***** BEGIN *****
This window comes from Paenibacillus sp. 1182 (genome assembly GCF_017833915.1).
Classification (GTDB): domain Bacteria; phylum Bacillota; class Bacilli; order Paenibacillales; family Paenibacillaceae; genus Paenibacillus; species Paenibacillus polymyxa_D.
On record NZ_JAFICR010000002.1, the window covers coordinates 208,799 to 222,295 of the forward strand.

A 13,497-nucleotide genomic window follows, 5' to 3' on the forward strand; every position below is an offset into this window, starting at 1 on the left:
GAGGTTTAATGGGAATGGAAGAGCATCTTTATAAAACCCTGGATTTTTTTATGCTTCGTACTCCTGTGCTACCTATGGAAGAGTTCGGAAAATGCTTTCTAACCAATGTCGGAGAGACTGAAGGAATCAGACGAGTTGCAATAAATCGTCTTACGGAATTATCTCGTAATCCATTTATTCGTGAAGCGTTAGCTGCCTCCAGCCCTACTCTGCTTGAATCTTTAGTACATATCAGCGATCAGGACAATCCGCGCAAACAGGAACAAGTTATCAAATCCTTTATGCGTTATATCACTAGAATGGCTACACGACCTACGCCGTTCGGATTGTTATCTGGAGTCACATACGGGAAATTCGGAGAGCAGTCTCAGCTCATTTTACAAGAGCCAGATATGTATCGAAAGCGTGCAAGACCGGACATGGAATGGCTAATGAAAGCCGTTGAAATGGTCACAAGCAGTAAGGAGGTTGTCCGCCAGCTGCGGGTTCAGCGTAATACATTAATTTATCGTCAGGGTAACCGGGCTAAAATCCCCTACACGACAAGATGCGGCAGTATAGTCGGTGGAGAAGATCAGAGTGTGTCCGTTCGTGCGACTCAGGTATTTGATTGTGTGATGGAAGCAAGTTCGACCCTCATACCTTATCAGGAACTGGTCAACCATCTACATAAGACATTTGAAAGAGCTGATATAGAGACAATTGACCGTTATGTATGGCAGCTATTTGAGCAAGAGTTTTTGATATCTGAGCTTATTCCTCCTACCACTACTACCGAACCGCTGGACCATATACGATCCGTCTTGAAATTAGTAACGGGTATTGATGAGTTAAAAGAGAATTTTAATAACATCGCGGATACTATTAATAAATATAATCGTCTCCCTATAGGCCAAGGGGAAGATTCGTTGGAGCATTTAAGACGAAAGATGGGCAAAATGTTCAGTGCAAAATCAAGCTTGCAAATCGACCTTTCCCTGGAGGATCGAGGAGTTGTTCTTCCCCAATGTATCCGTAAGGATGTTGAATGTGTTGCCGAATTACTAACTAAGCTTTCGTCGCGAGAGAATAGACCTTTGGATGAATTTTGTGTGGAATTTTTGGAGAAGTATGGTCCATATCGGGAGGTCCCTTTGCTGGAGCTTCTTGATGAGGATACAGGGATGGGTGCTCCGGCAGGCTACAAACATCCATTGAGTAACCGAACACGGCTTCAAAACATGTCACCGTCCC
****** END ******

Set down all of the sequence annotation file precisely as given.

This window comes from Paenibacillus sp. 1182 (genome assembly GCF_017833915.1).
Classification (GTDB): domain Bacteria; phylum Bacillota; class Bacilli; order Paenibacillales; family Paenibacillaceae; genus Paenibacillus; species Paenibacillus polymyxa_D.
On record NZ_JAFICR010000002.1, the window covers coordinates 208,799 to 222,295 of the forward strand.

A 13,497-nucleotide genomic window follows, 5' to 3' on the forward strand; every position below is an offset into this window, starting at 1 on the left:
GAGGTTTAATGGGAATGGAAGAGCATCTTTATAAAACCCTGGATTTTTTTATGCTTCGTACTCCTGTGCTACCTATGGAAGAGTTCGGAAAATGCTTTCTAACCAATGTCGGAGAGACTGAAGGAATCAGACGAGTTGCAATAAATCGTCTTACGGAATTATCTCGTAATCCATTTATTCGTGAAGCGTTAGCTGCCTCCAGCCCTACTCTGCTTGAATCTTTAGTACATATCAGCGATCAGGACAATCCGCGCAAACAGGAACAAGTTATCAAATCCTTTATGCGTTATATCACTAGAATGGCTACACGACCTACGCCGTTCGGATTGTTATCTGGAGTCACATACGGGAAATTCGGAGAGCAGTCTCAGCTCATTTTACAAGAGCCAGATATGTATCGAAAGCGTGCAAGACCGGACATGGAATGGCTAATGAAAGCCGTTGAAATGGTCACAAGCAGTAAGGAGGTTGTCCGCCAGCTGCGGGTTCAGCGTAATACATTAATTTATCGTCAGGGTAACCGGGCTAAAATCCCCTACACGACAAGATGCGGCAGTATAGTCGGTGGAGAAGATCAGAGTGTGTCCGTTCGTGCGACTCAGGTATTTGATTGTGTGATGGAAGCAAGTTCGACCCTCATACCTTATCAGGAACTGGTCAACCATCTACATAAGACATTTGAAAGAGCTGATATAGAGACAATTGACCGTTATGTATGGCAGCTATTTGAGCAAGAGTTTTTGATATCTGAGCTTATTCCTCCTACCACTACTACCGAACCGCTGGACCATATACGATCCGTCTTGAAATTAGTAACGGGTATTGATGAGTTAAAAGAGAATTTTAATAACATCGCGGATACTATTAATAAATATAATCGTCTCCCTATAGGCCAAGGGGAAGATTCGTTGGAGCATTTAAGACGAAAGATGGGCAAAATGTTCAGTGCAAAATCAAGCTTGCAAATCGACCTTTCCCTGGAGGATCGAGGAGTTGTTCTTCCCCAATGTATCCGTAAGGATGTTGAATGTGTTGCCGAATTACTAACTAAGCTTTCGTCGCGAGAGAATAGACCTTTGGATGAATTTTGTGTGGAATTTTTGGAGAAGTATGGTCCATATCGGGAGGTCCCTTTGCTGGAGCTTCTTGATGAGGATACAGGGATGGGTGCTCCGGCAGGCTACAAACATCCATTGAGTAACCGAACACGGCTTCAAAACATGTCACCGTCCC